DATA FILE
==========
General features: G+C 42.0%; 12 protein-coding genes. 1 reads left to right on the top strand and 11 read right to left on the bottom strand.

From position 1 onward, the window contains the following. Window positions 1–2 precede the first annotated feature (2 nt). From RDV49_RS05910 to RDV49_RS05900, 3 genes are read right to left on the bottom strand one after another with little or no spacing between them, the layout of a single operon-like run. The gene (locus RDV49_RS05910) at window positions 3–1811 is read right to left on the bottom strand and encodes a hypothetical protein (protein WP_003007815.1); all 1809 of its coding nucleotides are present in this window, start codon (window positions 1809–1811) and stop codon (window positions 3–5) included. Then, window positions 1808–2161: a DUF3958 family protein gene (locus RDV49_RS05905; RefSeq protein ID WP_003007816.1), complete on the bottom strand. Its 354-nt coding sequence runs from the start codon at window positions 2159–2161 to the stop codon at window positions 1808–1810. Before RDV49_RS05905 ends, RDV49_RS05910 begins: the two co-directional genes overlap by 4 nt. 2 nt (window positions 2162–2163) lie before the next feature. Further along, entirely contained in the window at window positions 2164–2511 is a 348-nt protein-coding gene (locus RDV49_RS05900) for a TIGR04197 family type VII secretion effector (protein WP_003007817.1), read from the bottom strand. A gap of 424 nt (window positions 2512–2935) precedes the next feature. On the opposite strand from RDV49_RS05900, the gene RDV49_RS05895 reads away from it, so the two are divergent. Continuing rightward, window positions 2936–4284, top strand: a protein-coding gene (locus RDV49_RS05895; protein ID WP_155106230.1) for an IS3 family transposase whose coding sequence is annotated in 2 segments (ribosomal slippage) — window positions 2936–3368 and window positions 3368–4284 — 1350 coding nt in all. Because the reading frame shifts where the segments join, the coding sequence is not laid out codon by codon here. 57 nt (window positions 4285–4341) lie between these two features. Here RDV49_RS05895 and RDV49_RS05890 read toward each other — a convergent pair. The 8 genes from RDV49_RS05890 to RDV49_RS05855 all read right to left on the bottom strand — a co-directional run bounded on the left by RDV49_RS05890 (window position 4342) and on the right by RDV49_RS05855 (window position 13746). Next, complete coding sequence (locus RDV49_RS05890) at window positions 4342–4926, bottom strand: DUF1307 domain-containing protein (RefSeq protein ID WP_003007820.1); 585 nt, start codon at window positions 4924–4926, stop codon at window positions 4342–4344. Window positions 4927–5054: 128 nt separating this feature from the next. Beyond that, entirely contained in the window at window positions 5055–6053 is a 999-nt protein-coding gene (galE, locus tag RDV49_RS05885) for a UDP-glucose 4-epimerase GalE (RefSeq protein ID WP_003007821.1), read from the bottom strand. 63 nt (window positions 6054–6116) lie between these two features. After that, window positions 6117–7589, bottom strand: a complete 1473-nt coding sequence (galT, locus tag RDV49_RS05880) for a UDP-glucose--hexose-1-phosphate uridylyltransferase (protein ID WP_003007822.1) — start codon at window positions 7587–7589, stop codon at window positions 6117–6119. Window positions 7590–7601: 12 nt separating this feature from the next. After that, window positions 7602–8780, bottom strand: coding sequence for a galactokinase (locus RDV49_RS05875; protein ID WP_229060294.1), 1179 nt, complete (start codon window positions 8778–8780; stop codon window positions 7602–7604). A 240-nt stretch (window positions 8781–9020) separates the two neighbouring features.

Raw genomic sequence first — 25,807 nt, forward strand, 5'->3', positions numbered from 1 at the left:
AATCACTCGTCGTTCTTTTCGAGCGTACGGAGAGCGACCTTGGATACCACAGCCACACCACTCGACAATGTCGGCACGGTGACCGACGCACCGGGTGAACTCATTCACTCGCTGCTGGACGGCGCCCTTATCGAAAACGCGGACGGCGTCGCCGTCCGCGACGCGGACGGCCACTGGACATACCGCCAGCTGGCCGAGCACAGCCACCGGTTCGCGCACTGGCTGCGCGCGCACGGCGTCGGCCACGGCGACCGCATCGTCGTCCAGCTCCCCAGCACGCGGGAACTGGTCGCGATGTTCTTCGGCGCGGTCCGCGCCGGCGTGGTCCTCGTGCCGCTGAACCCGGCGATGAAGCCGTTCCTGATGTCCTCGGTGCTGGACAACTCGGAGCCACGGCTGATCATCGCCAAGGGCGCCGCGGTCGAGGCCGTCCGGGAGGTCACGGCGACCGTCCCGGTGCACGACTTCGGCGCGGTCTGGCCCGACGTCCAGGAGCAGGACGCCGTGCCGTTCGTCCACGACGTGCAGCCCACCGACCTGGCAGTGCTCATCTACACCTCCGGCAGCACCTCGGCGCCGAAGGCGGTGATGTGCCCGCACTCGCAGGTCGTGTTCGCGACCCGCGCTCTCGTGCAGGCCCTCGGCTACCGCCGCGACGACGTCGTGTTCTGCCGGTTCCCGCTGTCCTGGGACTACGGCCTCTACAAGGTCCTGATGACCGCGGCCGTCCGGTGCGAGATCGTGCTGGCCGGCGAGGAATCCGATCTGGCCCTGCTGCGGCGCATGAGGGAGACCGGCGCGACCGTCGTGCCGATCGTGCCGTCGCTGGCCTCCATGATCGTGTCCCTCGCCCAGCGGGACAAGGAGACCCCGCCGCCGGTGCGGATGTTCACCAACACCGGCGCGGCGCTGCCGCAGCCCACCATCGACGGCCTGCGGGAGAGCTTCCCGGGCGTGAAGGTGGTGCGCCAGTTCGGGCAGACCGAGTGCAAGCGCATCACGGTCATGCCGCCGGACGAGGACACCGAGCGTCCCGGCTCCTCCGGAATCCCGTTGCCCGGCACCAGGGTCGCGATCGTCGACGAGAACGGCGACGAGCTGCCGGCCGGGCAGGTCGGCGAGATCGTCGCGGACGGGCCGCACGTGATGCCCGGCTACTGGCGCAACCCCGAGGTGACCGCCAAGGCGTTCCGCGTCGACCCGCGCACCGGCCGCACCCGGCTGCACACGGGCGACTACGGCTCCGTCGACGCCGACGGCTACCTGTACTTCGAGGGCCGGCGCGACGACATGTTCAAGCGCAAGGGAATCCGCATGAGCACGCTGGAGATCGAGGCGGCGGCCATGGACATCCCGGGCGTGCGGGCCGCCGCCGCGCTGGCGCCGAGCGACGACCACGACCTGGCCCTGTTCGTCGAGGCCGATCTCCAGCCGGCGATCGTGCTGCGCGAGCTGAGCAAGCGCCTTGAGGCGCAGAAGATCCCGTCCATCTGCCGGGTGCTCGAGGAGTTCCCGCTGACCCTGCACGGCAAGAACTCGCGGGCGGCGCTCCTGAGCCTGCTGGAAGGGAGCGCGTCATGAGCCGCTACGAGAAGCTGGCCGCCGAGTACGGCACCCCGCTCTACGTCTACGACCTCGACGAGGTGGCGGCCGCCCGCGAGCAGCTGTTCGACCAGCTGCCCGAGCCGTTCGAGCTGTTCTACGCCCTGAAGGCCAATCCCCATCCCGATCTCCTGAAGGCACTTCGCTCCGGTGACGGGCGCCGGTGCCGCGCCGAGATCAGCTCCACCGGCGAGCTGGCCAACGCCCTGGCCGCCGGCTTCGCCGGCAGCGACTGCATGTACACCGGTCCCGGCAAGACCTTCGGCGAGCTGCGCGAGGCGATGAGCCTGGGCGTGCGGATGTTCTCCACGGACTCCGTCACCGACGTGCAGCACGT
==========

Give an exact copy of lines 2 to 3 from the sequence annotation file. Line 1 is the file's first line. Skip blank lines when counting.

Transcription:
From position 1 onward, the window contains the following. Window positions 1–2 precede the first annotated feature (2 nt). From RDV49_RS05910 to RDV49_RS05900, 3 genes are read right to left on the bottom strand one after another with little or no spacing between them, the layout of a single operon-like run. The gene (locus RDV49_RS05910) at window positions 3–1811 is read right to left on the bottom strand and encodes a hypothetical protein (protein WP_003007815.1); all 1809 of its coding nucleotides are present in this window, start codon (window positions 1809–1811) and stop codon (window positions 3–5) included. Then, window positions 1808–2161: a DUF3958 family protein gene (locus RDV49_RS05905; RefSeq protein ID WP_003007816.1), complete on the bottom strand. Its 354-nt coding sequence runs from the start codon at window positions 2159–2161 to the stop codon at window positions 1808–1810. Before RDV49_RS05905 ends, RDV49_RS05910 begins: the two co-directional genes overlap by 4 nt. 2 nt (window positions 2162–2163) lie before the next feature. Further along, entirely contained in the window at window positions 2164–2511 is a 348-nt protein-coding gene (locus RDV49_RS05900) for a TIGR04197 family type VII secretion effector (protein WP_003007817.1), read from the bottom strand. A gap of 424 nt (window positions 2512–2935) precedes the next feature. On the opposite strand from RDV49_RS05900, the gene RDV49_RS05895 reads away from it, so the two are divergent. Continuing rightward, window positions 2936–4284, top strand: a protein-coding gene (locus RDV49_RS05895; protein ID WP_155106230.1) for an IS3 family transposase whose coding sequence is annotated in 2 segments (ribosomal slippage) — window positions 2936–3368 and window positions 3368–4284 — 1350 coding nt in all. Because the reading frame shifts where the segments join, the coding sequence is not laid out codon by codon here. 57 nt (window positions 4285–4341) lie between these two features. Here RDV49_RS05895 and RDV49_RS05890 read toward each other — a convergent pair. The 8 genes from RDV49_RS05890 to RDV49_RS05855 all read right to left on the bottom strand — a co-directional run bounded on the left by RDV49_RS05890 (window position 4342) and on the right by RDV49_RS05855 (window position 13746). Next, complete coding sequence (locus RDV49_RS05890) at window positions 4342–4926, bottom strand: DUF1307 domain-containing protein (RefSeq protein ID WP_003007820.1); 585 nt, start codon at window positions 4924–4926, stop codon at window positions 4342–4344. Window positions 4927–5054: 128 nt separating this feature from the next. Beyond that, entirely contained in the window at window positions 5055–6053 is a 999-nt protein-coding gene (galE, locus tag RDV49_RS05885) for a UDP-glucose 4-epimerase GalE (RefSeq protein ID WP_003007821.1), read from the bottom strand. 63 nt (window positions 6054–6116) lie between these two features. After that, window positions 6117–7589, bottom strand: a complete 1473-nt coding sequence (galT, locus tag RDV49_RS05880) for a UDP-glucose--hexose-1-phosphate uridylyltransferase (protein ID WP_003007822.1) — start codon at window positions 7587–7589, stop codon at window positions 6117–6119. Window positions 7590–7601: 12 nt separating this feature from the next. After that, window positions 7602–8780, bottom strand: coding sequence for a galactokinase (locus RDV49_RS05875; protein ID WP_229060294.1), 1179 nt, complete (start codon window positions 8778–8780; stop codon window positions 7602–7604). A 240-nt stretch (window positions 8781–9020) separates the two neighbouring features.

Raw genomic sequence first — 25,807 nt, forward strand, 5'->3', positions numbered from 1 at the left: